In the olden days, Microsoft would have put all its engineering into supporting its own technologies on a first-class basis. Others might try to catch the Microsoft train, but they’d reverse engineer their way onto the back of the caboose, with just a slight API tweak away from incompatibility. Now it’s Microsoft Azure that is adding support for Android, not to mention PhoneGap. All of which follows the Azure team’s long-time support for Drupal, various open-source databases, Linux virtual machines, and a range of other open-source software.
“Of course Microsoft supports open-source software on Azure because it’s a platform,” you argue, “and so Microsoft must support third-party technology as a platform provider.”
But that “of course” was lost on Microsoft for years. Through a personal agreement between Bill Gates and Steve Jobs, Microsoft Office came to Mac OS X, but it still hasn’t touched Linux. Same with SQL Server. You can get the popular database to run on Linux, but not as a first-class citizen. That’s reserved for Windows.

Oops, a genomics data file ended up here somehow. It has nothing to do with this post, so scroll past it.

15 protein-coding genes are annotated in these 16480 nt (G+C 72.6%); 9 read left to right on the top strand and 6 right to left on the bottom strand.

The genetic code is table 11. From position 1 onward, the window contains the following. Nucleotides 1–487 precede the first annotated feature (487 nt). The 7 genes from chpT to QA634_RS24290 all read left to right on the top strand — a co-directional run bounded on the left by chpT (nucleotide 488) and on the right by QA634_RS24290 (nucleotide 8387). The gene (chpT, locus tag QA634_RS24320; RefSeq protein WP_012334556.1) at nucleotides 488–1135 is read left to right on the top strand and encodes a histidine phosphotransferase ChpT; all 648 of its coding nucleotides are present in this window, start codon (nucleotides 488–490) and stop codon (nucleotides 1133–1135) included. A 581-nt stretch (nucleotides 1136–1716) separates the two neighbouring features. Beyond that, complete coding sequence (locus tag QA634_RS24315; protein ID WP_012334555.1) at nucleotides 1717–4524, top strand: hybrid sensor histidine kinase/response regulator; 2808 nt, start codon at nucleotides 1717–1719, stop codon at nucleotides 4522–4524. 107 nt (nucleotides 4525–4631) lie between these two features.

Windows Azure’s Open Community
Beyond directly supporting open-source software on Azure, Microsoft has also opened up its Windows Azure Community Portal to make it easy for partners to add third-party services to Azure, both open and closed. This is a big deal for SMBs and departments within enterprises that have traditionally been Microsoft’s mainstay, as BitNami founder and CTO Daniel Lopez told me:
“For customers who are looking to the cloud to run department or workgroup level apps… and who are already customers of Microsoft, the transition to Azure may be simpler and more cost-effective than moving to Amazon.
“Microsoft has traditionally dominated the SMB market. As SMBs move to the cloud, SaaS cannot meet their customization needs. They need to run their own apps – they just don’t want the hassle of running their own servers. Nobody has figured out the ‘Application layer’ in the cloud yet, but Microsoft is actually in a better starting position than its competitors (Amazon, Google) because it already has a huge installed based and an ecosystem of partners.”